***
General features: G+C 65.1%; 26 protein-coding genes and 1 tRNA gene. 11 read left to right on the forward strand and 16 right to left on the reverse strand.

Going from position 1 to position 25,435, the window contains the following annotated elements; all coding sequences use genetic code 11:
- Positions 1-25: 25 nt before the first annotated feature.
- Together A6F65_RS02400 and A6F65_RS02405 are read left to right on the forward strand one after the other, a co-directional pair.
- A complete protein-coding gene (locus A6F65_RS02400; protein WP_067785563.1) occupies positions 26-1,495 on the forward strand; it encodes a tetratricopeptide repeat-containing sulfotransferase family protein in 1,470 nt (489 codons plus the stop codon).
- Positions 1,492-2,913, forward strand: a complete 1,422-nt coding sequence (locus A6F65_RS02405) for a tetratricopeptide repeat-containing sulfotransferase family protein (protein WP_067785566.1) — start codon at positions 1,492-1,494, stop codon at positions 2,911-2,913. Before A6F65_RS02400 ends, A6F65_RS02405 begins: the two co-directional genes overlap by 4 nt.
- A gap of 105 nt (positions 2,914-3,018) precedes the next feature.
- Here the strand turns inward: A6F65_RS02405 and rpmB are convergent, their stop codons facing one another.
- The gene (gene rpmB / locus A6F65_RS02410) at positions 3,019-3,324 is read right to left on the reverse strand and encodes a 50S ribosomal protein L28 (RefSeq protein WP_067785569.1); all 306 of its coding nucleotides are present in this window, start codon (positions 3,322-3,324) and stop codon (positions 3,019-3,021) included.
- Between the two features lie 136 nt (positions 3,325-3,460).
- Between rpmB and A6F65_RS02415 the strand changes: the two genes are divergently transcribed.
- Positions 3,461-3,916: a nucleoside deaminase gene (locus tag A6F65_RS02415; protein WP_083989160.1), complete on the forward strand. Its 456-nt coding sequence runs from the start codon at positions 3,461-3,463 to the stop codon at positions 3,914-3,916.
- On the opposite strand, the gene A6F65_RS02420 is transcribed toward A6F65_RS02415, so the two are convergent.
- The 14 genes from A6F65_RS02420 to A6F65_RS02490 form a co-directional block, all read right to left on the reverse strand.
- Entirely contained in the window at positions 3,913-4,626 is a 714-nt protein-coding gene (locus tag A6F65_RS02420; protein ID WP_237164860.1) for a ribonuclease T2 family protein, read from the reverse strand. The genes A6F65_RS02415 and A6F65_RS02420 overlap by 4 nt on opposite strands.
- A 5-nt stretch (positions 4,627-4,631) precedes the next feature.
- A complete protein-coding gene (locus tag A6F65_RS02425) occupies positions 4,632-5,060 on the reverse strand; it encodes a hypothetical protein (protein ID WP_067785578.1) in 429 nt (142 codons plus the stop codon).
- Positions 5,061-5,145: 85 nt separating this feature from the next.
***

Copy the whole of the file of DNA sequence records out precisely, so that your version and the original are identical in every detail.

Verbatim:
General features: G+C 65.1%; 26 protein-coding genes and 1 tRNA gene. 11 read left to right on the forward strand and 16 right to left on the reverse strand.

Going from position 1 to position 25,435, the window contains the following annotated elements; all coding sequences use genetic code 11:
- Positions 1-25: 25 nt before the first annotated feature.
- Together A6F65_RS02400 and A6F65_RS02405 are read left to right on the forward strand one after the other, a co-directional pair.
- A complete protein-coding gene (locus A6F65_RS02400; protein WP_067785563.1) occupies positions 26-1,495 on the forward strand; it encodes a tetratricopeptide repeat-containing sulfotransferase family protein in 1,470 nt (489 codons plus the stop codon).
- Positions 1,492-2,913, forward strand: a complete 1,422-nt coding sequence (locus A6F65_RS02405) for a tetratricopeptide repeat-containing sulfotransferase family protein (protein WP_067785566.1) — start codon at positions 1,492-1,494, stop codon at positions 2,911-2,913. Before A6F65_RS02400 ends, A6F65_RS02405 begins: the two co-directional genes overlap by 4 nt.
- A gap of 105 nt (positions 2,914-3,018) precedes the next feature.
- Here the strand turns inward: A6F65_RS02405 and rpmB are convergent, their stop codons facing one another.
- The gene (gene rpmB / locus A6F65_RS02410) at positions 3,019-3,324 is read right to left on the reverse strand and encodes a 50S ribosomal protein L28 (RefSeq protein WP_067785569.1); all 306 of its coding nucleotides are present in this window, start codon (positions 3,322-3,324) and stop codon (positions 3,019-3,021) included.
- Between the two features lie 136 nt (positions 3,325-3,460).
- Between rpmB and A6F65_RS02415 the strand changes: the two genes are divergently transcribed.
- Positions 3,461-3,916: a nucleoside deaminase gene (locus tag A6F65_RS02415; protein WP_083989160.1), complete on the forward strand. Its 456-nt coding sequence runs from the start codon at positions 3,461-3,463 to the stop codon at positions 3,914-3,916.
- On the opposite strand, the gene A6F65_RS02420 is transcribed toward A6F65_RS02415, so the two are convergent.
- The 14 genes from A6F65_RS02420 to A6F65_RS02490 form a co-directional block, all read right to left on the reverse strand.
- Entirely contained in the window at positions 3,913-4,626 is a 714-nt protein-coding gene (locus tag A6F65_RS02420; protein ID WP_237164860.1) for a ribonuclease T2 family protein, read from the reverse strand. The genes A6F65_RS02415 and A6F65_RS02420 overlap by 4 nt on opposite strands.
- A 5-nt stretch (positions 4,627-4,631) precedes the next feature.
- A complete protein-coding gene (locus tag A6F65_RS02425) occupies positions 4,632-5,060 on the reverse strand; it encodes a hypothetical protein (protein ID WP_067785578.1) in 429 nt (142 codons plus the stop codon).
- Positions 5,061-5,145: 85 nt separating this feature from the next.